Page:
Another Fox Story
Narrated by Aisha Awadem
The cheating fox was the lion’s niece. The lion, the fox, the humu-humu bird (vulture), the forked stick, the axe, the husk of the coffee bean, the butter, the corn chaff and the hyena all lived together. And they had a lot of cattle which they herded and used. The fox was included, and she was the cheater, and the lion was their king. And the lion sent his niece, the fox, and the hyena to herd the cattle. So they took the cattle to the field to graze.
When the sun was setting, the fox said, “Please, we are hungry. We don’t want to eat our own cattle or the lion will beat us. Let’s try and catch a cow belonging to someone else.”
“OK,” said the hyena, and he tried to kill a cow belonging to some herdsmen, but they saw him and shot him dead.
When the sun set, the fox brought all the cattle back to the village on her own and she said to the lion, “Oh, my uncle lion, I have been herding all the cattle all the day alone. That fool the hyena went to kill and eat a cow belonging to other people and they killed her. I was alone all day.”
“Oh!” said the lion. “Who do you want to go with you tomorrow?”
“The humu-humu bird,” said the fox.
“OK,” said the lion.
So the fox and the humu-humu bird went off in the morning to herd the cattle.
Early in the morning the fox said, “Please, humu-humu bird, can you find us something to eat? If you don’t, I will.”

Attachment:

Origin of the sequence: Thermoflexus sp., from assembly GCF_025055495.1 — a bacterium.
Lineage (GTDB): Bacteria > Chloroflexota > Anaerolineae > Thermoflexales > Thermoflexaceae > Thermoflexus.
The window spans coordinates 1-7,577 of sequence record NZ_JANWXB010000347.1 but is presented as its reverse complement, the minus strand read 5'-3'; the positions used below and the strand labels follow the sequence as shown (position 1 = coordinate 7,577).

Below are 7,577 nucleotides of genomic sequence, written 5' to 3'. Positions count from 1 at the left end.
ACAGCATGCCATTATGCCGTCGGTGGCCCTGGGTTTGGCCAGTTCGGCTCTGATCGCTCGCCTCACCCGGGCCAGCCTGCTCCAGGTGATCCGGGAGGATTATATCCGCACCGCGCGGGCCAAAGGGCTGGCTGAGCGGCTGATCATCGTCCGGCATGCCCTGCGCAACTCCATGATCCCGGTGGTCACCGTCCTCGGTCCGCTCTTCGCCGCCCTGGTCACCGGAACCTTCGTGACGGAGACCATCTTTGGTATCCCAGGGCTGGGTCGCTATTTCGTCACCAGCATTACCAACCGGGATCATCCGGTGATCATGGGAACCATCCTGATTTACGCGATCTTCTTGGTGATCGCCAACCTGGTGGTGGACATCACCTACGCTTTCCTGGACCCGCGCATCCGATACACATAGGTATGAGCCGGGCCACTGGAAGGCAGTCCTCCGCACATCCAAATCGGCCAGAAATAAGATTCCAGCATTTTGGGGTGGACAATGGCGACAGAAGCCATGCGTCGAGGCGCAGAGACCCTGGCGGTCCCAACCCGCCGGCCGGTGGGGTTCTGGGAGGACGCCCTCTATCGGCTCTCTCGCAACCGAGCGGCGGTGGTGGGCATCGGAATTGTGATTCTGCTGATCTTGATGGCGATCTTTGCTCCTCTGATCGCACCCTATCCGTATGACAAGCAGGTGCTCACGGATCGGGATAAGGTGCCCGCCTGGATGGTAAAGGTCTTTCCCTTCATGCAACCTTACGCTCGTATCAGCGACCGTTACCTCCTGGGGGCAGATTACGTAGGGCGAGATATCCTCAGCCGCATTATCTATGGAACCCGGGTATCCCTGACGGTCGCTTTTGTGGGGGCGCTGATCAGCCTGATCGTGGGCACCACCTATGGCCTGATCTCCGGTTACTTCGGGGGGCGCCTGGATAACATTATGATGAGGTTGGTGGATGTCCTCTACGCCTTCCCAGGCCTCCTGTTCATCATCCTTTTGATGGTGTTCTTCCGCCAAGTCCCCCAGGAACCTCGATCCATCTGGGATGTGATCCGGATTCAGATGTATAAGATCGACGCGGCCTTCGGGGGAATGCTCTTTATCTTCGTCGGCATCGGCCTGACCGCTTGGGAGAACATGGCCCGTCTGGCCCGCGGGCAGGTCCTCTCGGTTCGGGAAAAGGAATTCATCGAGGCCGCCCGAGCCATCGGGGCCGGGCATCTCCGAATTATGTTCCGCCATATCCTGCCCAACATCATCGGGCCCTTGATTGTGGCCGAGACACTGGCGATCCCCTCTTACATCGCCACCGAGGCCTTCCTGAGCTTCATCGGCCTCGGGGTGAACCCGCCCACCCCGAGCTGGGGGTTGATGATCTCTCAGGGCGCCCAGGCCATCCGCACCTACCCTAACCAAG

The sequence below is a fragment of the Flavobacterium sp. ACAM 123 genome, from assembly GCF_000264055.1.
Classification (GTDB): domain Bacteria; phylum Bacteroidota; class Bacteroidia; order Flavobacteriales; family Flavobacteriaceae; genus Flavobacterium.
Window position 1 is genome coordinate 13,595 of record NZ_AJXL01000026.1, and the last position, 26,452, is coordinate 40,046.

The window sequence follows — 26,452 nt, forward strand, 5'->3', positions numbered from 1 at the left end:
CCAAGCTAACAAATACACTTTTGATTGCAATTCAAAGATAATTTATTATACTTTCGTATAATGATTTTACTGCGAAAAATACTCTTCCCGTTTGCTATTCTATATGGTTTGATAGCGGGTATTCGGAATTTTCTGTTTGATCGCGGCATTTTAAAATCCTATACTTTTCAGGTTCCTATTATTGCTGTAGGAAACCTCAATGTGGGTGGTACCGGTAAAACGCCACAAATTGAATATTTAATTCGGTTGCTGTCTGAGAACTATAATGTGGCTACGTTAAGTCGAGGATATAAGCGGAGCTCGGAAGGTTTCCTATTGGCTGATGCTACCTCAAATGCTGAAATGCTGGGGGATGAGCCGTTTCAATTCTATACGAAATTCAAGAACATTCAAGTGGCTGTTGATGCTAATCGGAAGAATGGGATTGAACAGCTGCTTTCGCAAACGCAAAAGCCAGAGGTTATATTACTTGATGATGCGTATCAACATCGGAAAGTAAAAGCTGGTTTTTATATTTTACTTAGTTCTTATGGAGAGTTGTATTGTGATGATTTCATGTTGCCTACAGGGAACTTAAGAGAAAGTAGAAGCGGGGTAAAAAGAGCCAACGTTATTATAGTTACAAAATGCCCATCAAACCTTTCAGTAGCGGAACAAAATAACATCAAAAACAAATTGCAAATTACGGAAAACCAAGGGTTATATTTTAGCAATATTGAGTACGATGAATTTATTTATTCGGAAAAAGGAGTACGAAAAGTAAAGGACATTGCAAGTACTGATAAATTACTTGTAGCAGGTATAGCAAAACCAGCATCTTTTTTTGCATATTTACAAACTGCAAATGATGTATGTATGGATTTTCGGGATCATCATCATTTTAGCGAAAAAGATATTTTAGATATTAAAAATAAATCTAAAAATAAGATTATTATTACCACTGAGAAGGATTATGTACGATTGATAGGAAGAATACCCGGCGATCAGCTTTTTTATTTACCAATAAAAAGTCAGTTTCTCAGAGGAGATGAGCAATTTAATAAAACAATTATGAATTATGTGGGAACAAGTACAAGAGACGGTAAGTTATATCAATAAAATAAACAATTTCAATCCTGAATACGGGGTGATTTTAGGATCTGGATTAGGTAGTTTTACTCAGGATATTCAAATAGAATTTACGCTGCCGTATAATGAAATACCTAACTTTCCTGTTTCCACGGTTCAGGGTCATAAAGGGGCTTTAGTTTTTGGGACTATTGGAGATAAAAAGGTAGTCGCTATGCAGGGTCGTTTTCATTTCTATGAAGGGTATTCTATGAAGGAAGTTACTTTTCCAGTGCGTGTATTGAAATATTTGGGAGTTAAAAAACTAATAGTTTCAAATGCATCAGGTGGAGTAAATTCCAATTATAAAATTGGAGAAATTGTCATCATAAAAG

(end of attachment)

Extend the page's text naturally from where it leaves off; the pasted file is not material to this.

The humu-humu bird didn’t want to go so the fox said she would and she ran about all day finding snacks to eat. At the end of the day when the sun was setting and the fox had to go back to the village, she said, “You, humu-humu, I only found a stone and some syrup. Try to swallow it.”
So the humu-humu bird opened her mouth and tried to swallow the stone and it stuck in her throat.
All the humu-humu bird could say was, "Humu, humu."
They went back to the village.
The fox said, “Look, this stupid humu-humu bird went off early in the morning and spent the whole day looking for food for herself. Now she’s come back and her voice has gone, because she’s full up, and her throat has stuck. And I was alone all day, herding and herding the cattle.”
So the lion said, “Why did you do this?”
“Humu, humu,” said the humu-humu bird.
The lion was angry.
“You are stupid,” he said, and he killed her and she died.
“Now, fox, who do you want to go with you tomorrow morning?”
“Forked stick I want to go with me.”
So next morning the fox and the forked stick went to the field.
When they had been herding all day, the fox said to the forked stick, “Please, you, forked stick, these people have been cutting thorny branches all day to make a cattle fence. Look, they are your uncles. You should go and help them.”
“Yes, OK,” said the forked stick and he went off to help the men.
They picked him up at once, and they liked him, and while they were using him, the forked stick broke and died.
So the fox went back to the village with all the cattle and said to the lion, “That stupid forked stick ran to some of his relatives who were making a fence for their cattle. He said, ‘Please use me if you need my help.' So they did use him and he broke and I have been herding, herding the cattle the whole day.”
“So who do you want to go with you tomorrow morning?”
“The coffee husk.”
So they went to herd.
But in the afternoon, the fox pointed to some people and said, “Look at those poor people, how hot and thirsty they are! They need a drink. But a husk would be as good as coffee for them. Can you help them?”